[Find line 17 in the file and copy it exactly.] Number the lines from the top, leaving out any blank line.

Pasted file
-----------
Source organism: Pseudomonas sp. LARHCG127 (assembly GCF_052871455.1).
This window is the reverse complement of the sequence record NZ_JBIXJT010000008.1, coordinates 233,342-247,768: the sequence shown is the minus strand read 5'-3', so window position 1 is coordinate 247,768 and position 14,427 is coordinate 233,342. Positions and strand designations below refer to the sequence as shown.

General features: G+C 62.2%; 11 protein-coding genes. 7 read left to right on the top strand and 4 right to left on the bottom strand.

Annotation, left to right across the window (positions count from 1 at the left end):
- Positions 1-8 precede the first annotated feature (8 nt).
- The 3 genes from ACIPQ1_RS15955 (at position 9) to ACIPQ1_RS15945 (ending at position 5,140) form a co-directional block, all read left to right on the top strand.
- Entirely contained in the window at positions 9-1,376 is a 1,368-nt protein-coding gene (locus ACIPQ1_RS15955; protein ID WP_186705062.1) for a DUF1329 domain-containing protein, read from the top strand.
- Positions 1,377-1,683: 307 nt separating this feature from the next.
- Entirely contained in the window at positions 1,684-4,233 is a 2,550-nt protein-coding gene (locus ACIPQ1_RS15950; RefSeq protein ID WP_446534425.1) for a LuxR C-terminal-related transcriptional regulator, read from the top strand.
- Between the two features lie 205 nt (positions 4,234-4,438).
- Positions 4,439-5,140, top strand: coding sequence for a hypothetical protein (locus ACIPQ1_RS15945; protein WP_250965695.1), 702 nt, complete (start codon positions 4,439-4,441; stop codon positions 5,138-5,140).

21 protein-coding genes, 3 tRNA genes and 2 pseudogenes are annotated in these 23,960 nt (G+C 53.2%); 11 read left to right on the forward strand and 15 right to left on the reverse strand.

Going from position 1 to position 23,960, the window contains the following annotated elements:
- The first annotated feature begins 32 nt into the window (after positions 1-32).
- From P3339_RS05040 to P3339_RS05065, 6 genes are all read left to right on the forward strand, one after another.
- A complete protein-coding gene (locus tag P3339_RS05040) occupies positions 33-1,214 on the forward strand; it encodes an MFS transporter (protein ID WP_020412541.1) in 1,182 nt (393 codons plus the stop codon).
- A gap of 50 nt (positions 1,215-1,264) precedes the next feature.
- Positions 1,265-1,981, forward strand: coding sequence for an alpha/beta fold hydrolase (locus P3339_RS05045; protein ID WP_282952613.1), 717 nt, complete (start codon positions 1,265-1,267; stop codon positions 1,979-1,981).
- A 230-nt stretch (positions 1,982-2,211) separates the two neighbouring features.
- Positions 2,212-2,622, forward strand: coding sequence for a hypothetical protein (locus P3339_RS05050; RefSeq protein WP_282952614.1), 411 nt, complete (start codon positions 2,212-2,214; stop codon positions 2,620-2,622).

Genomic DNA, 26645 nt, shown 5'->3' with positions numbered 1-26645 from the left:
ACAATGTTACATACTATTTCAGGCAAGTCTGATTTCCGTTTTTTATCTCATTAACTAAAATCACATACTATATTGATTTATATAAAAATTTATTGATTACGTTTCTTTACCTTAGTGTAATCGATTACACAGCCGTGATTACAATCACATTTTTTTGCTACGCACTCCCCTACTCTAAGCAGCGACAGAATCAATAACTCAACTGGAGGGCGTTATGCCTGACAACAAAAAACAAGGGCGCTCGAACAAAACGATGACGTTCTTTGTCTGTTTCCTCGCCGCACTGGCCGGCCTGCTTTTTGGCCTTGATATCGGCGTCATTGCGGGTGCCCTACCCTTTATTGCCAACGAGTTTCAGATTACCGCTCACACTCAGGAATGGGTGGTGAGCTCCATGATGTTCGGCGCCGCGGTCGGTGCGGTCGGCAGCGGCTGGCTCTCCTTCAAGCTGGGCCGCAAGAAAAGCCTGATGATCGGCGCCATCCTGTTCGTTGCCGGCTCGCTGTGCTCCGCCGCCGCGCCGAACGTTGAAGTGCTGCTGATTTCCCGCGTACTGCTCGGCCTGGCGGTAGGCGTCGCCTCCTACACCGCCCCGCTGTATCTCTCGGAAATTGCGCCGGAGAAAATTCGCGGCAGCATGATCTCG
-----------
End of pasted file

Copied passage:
- A gap of 50 nt (positions 1,215-1,264) precedes the next feature.